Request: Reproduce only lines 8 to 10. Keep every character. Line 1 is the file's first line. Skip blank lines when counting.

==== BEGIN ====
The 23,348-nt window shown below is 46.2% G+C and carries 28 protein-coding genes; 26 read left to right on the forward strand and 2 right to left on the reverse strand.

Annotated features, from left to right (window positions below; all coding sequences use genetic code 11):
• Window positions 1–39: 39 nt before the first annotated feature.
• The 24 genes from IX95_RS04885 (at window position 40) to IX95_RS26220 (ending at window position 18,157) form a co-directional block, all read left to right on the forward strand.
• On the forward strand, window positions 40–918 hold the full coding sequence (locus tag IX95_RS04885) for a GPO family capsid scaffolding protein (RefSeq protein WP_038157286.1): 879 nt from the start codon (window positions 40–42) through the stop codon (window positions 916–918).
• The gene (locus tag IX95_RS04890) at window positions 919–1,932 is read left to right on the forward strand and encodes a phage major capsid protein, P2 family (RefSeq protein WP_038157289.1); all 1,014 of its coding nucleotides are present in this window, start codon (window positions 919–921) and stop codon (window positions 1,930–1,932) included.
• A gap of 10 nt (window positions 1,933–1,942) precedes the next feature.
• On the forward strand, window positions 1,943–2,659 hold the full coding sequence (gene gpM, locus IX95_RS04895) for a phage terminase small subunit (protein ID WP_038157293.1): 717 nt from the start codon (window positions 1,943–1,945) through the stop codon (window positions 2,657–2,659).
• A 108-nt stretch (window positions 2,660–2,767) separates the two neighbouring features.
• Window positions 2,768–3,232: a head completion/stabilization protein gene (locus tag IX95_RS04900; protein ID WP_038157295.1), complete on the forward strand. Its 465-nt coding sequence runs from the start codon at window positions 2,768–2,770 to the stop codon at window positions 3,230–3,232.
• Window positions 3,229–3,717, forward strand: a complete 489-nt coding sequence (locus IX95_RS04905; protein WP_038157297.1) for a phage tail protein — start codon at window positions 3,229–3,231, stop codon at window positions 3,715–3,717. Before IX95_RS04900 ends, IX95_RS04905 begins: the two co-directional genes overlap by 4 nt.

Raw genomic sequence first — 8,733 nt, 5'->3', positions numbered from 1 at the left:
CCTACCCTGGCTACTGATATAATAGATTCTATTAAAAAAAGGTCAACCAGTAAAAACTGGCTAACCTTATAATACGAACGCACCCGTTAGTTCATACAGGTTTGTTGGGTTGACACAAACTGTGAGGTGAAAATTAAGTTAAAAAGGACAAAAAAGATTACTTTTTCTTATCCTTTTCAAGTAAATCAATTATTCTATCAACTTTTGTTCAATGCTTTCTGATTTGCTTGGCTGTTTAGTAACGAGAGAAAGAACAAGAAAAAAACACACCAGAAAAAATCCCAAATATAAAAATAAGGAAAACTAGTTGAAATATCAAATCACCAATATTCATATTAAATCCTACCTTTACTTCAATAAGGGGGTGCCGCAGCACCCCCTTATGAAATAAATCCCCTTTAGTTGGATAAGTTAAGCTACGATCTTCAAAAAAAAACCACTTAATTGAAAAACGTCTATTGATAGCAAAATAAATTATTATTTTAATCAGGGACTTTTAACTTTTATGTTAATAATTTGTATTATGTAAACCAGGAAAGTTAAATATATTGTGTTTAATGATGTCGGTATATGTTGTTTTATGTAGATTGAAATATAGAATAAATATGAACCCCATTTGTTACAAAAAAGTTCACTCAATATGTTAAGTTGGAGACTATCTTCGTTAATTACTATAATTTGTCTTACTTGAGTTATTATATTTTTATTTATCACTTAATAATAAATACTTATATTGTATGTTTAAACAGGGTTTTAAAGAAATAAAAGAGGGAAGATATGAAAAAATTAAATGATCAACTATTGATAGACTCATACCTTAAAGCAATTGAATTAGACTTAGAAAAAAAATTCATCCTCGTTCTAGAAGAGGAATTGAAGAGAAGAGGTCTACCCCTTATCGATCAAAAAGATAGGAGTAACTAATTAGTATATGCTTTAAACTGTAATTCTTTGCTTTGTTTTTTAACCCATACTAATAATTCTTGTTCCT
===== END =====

• On the forward strand, window positions 1,943–2,659 hold the full coding sequence (gene gpM, locus IX95_RS04895) for a phage terminase small subunit (protein ID WP_038157293.1): 717 nt from the start codon (window positions 1,943–1,945) through the stop codon (window positions 2,657–2,659).
• A 108-nt stretch (window positions 2,660–2,767) separates the two neighbouring features.
• Window positions 2,768–3,232: a head completion/stabilization protein gene (locus tag IX95_RS04900; protein ID WP_038157295.1), complete on the forward strand. Its 465-nt coding sequence runs from the start codon at window positions 2,768–2,770 to the stop codon at window positions 3,230–3,232.